Monthly Archives: November 2017

Smart stuff to start your thinking about #collegemedia verticals/channels

You can call them “verticals,” or you can call them “channels.” They are called both in this super-smart Nieman Lab interview with Mic publisher Cory Haik. I saw it in April, made myself a note to go through it with a highlighter aaaaaand found the note this week while cleaning out my Gmail inbox. Better late than never, I hope, here are excerpts and bullet points with college media in mind. And if this is up your alley, I strongly encourage you to read the Nieman interview.

The interview came just after Mic redesigned its website and its approach to news around nine “verticals.” They are:

  • Slay (feminism)
  • Payoff (personal finance)
  • Out of Office (food and travel)
  • Strut (body positivity)
  • Navigating Trump’s America
  • The Future is Now (tech)
  • The Movement (social justice)
  • Multiplayer (gaming)
  • Hype (entertainment)

Haik said the verticals were chosen after study “within the social sphere of where our audiences are and figuring out stories, categories, and topics that they are most passionate about and that our journalists were best to engage with them on.”

Instagram, in particular, we dove into over the summer and found some microcommunities within body positivity and feminism. We created some new teams to spend their time doing daily journalism on this beat within Instagram specifically: original motion graphics, photo illustrations, animations. Editors and story producers connected on these specific topics within Instagram and then really built out these communities.

For example, Slay grew out of a feminism Instagram channel and an email newsletter.

The thesis here was that we were connecting the audiences that we were growing organically within social and were doing our journalism and original storytelling around and then connecting that back to our own site and making those connections explicit with our audiences — so they could follow Slay, engage with Slay, read and watch our Slay journalism on whatever platform really suits them — but also to connect the dots so they know we have a very 360-approach to how we’re doing our journalism across the landscape.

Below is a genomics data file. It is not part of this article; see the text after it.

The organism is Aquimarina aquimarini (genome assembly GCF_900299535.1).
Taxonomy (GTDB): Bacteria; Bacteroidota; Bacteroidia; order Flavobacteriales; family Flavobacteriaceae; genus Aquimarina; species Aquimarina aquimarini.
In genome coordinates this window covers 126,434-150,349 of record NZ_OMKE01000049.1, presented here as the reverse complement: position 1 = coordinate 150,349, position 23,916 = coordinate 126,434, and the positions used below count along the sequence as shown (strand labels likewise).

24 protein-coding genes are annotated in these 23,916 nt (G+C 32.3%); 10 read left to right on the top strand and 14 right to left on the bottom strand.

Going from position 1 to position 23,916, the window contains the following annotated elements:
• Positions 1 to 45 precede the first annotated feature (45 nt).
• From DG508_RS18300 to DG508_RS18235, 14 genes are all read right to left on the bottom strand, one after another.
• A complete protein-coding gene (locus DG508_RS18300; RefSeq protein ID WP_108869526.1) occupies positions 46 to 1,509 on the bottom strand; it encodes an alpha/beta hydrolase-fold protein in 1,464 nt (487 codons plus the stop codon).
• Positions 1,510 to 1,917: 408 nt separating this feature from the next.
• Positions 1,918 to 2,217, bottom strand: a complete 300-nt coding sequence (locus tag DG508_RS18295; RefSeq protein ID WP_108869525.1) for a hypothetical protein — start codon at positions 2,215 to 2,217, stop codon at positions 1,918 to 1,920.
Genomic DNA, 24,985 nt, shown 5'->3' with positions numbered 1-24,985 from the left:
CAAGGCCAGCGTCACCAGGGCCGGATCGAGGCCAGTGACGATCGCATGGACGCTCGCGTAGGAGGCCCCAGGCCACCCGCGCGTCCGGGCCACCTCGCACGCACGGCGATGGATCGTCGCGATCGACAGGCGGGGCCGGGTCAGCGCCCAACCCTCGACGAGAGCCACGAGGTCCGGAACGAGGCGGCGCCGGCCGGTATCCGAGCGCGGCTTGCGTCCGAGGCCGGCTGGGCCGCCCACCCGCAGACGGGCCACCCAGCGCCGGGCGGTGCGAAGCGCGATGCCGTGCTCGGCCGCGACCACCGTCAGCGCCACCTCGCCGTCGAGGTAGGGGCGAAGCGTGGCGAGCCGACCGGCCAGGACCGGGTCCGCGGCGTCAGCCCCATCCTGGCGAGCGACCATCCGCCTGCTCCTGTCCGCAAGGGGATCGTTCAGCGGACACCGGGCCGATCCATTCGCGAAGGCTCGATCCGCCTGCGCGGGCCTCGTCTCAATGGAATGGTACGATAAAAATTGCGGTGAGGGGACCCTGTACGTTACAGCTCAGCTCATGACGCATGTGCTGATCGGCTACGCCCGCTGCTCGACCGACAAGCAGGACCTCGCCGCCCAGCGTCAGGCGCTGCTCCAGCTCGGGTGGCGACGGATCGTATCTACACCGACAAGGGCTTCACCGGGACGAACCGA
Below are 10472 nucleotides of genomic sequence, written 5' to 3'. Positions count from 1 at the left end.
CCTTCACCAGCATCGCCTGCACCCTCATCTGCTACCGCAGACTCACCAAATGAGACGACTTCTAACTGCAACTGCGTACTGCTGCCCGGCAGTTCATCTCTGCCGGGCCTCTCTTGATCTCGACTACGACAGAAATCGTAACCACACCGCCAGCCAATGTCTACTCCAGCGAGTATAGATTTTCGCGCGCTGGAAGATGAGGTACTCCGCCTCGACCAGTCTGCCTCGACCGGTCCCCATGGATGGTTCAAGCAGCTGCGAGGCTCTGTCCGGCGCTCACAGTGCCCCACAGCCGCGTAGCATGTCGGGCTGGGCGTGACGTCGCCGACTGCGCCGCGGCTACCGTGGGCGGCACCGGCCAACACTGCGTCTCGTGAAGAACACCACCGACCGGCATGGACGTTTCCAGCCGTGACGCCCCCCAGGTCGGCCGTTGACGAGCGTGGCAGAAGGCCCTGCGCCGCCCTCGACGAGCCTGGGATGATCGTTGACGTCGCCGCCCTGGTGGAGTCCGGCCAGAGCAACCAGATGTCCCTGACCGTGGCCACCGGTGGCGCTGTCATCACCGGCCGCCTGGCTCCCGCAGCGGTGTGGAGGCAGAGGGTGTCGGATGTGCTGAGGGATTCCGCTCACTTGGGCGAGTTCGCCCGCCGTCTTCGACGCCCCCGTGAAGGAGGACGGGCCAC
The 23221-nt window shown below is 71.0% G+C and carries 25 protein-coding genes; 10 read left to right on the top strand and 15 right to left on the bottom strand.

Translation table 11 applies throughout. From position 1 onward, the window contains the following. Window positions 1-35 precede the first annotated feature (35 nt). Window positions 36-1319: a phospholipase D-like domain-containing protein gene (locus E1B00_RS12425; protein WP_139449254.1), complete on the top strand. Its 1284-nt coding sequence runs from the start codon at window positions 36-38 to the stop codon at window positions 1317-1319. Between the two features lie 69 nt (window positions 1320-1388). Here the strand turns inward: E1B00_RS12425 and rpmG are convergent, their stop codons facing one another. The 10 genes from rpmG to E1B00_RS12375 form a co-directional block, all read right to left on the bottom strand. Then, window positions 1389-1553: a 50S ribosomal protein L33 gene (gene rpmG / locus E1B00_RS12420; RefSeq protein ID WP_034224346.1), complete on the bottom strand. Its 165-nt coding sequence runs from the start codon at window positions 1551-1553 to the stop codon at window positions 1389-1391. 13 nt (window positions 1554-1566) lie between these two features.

Each vertical uses only the platforms where Mic thinks there’s an interested community. So the personal finance vertical Payoff launched as a podcast and an email newsletter but without an Instagram channel. Payoff also is the example Haik used to talk about making money from a vertical.

Discover sponsors Payoff across all of these different platforms. There’s sponsorship within the podcast, the Payoff newsletter, and on the channel itself — on our site, you see that. Across all the different platforms and the mechanisms by which we’re producing our journalism, there’s also accompanying sponsorship for that brand. There’s a way to really tie it across platforms for the advertiser, which is appealing because they get a very digitally focused innovative way to integrate with the channel in a way that’s not just one node on our site.

Full disclosure: Your humble blogger does not think video is the answer to all journalism problems. He thinks there is a lot of bad video out there. But he’s very proud of his Georgia Southern University students’ video operation and he has to sit up and take note when he sees this:

One of our reporters did a written op-ed that did okay, and then he did the same op-ed in video format and it reached half a million people in just a couple of hours. … if your video reaches 500,000 people, the degree to which some of them will convert to a newsletter subscriber of that columnist is pretty high. They’re interested.

More on leveraging viral success to build brand loyalty:

We are thinking about a lot of ways of connecting our very viral moments to our direct to consumer products. It’s working. Facebook has been a very good lever for us to grow our Navigating Trump’s America newsletter. Whenever there is a big story about Trump and we promote our newsletter, we can get hundreds to thousands of email subscribers. That’s a pretty great funnel.

Lastly, a branding question I suspect will be important for media college media editors. Interviewer Joseph Lichterman asked, “Going back to the channels for a minute: I’m curious how you balance their individual identities versus the overall identity of Mic. How do you want readers to think about them within the overall structure of the publication?”